2010 Bridges Conference

Elaine Krajenke Ellison


Elaine Krajenke Ellison



Sarasota, Florida, USA




The appreciation and demystification of mathematics is a common thread that runs through my mathematical art. Drawing, bronze, painting, glass, and photography were mediums I had investigated prior to l980. In the early l980's, I settled on fabric to tell my mathematical stories. Mathematical quilt topics range from 2000 B.C. to the mathematics of the present time. I have quilted over 45 mathematical quilts! Most of the quilts are small, as I travel with them. Many ideas for quilting were discovered at Bridges Conferences. Thank you Bridges!


Image for entry 'Tiled Torus'

Tiled Torus

36" x 36"

fabric quilt, thread painting


Tiled Torus was inspired by the work of John Sharp, Craig S. Kaplan, M. C. Escher, and Huff. Each of these individuals are interested in tiles that morph from one tile to another. I found I became intrigued with parquet deformations and began to work on designs that could be quilted. What began as a quilt to be pieced, quickly turned into a quilt that was to be appliqued. In order to get the polygons to look sharp, the applique technique had to be used. Quite by accident, this tiling turned out to be a torus that could be cut and laid flat. The left and the right sides of the pattern complete to comprise a cylinder, as do the top and the bottom of the design.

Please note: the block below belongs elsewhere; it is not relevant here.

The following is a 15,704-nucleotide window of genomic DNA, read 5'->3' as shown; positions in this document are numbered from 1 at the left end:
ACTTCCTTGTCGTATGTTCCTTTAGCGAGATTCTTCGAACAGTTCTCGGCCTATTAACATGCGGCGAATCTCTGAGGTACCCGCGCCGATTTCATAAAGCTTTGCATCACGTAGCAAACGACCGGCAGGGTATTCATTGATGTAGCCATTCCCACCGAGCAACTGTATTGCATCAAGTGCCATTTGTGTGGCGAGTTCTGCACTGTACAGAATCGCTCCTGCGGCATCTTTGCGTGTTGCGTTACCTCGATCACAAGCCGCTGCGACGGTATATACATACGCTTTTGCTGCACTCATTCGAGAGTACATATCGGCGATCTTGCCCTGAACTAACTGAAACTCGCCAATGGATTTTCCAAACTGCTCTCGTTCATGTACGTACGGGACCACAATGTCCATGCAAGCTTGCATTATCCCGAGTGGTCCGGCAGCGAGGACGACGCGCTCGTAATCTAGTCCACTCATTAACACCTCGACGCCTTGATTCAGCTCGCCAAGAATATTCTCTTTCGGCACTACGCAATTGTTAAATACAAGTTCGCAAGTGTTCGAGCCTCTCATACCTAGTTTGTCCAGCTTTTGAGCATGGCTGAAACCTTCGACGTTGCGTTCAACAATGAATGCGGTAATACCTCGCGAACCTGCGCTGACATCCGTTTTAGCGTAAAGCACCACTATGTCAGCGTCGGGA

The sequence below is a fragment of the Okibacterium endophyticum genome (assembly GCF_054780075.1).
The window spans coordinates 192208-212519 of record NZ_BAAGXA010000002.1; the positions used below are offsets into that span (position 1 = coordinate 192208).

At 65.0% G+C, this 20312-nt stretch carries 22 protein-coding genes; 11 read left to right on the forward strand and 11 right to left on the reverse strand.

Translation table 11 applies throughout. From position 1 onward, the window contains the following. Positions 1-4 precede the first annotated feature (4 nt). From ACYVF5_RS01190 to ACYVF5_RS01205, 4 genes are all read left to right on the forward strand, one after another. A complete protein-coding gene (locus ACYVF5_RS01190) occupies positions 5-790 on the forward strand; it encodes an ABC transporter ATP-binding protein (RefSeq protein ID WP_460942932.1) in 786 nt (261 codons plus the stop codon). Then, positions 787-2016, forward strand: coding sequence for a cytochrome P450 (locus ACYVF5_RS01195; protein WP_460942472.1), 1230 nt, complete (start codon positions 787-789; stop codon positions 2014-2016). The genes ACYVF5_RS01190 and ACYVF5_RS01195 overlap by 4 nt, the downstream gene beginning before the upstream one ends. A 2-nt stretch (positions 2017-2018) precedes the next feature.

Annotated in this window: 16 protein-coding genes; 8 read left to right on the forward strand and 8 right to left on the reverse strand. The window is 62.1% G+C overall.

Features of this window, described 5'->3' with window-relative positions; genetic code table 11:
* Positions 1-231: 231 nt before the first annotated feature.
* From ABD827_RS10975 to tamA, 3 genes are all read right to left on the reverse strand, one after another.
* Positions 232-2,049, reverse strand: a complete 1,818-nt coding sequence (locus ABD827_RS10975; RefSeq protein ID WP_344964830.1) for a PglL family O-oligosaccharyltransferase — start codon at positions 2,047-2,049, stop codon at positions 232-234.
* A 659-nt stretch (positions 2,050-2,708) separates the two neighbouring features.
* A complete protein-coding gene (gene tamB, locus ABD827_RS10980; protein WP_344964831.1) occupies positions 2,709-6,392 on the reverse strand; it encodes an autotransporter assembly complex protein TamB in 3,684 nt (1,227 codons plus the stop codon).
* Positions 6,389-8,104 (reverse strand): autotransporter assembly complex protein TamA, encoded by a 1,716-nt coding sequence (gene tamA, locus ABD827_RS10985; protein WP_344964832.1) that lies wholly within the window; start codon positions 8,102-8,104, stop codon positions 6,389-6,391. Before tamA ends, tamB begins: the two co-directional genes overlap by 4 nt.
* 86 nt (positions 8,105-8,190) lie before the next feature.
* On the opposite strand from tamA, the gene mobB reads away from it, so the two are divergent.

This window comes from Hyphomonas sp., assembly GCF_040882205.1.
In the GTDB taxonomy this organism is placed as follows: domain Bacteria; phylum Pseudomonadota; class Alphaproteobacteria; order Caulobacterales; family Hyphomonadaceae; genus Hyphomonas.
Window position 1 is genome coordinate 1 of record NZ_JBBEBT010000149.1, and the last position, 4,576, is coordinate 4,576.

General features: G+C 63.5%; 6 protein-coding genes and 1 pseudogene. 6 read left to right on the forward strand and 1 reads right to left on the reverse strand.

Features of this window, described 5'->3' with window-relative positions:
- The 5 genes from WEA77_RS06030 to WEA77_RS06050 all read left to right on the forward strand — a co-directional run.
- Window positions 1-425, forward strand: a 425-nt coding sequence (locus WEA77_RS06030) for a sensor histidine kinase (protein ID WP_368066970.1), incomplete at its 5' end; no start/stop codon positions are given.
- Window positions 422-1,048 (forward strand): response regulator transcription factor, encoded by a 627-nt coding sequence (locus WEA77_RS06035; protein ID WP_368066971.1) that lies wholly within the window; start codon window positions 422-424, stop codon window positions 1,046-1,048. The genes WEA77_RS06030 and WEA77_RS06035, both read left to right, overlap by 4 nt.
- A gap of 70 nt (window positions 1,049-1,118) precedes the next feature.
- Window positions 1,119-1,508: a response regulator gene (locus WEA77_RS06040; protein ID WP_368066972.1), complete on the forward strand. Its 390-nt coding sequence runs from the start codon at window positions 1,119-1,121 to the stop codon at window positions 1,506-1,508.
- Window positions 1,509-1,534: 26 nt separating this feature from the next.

Image for entry 'Mathematical Harmony'

Mathematical Harmony

30.5 " X 45.5"

fabric quilt, dye, paint


Inspired by Dmitri Tymoczko's work on mathematics and music, this work of art was generated to bring the relationships of music and mathematics to the forefront. Music, like mathematics, has an abstract notation that is used to represent abstract structures. Pythagoras 570 B.C.E.-490 B.C.E. is said to have discovered the harmonic progressions in the notes of the music scale. An example of this discovery was made with a string that was stretched and then half the string length was stretched. Both strings were plucked. The shorter string sounded exactly one octave lower than the longest string. The pythagoreans investigated other string relationships, always finding who number relationships between the notes. This reinforced their thought that "number is everything."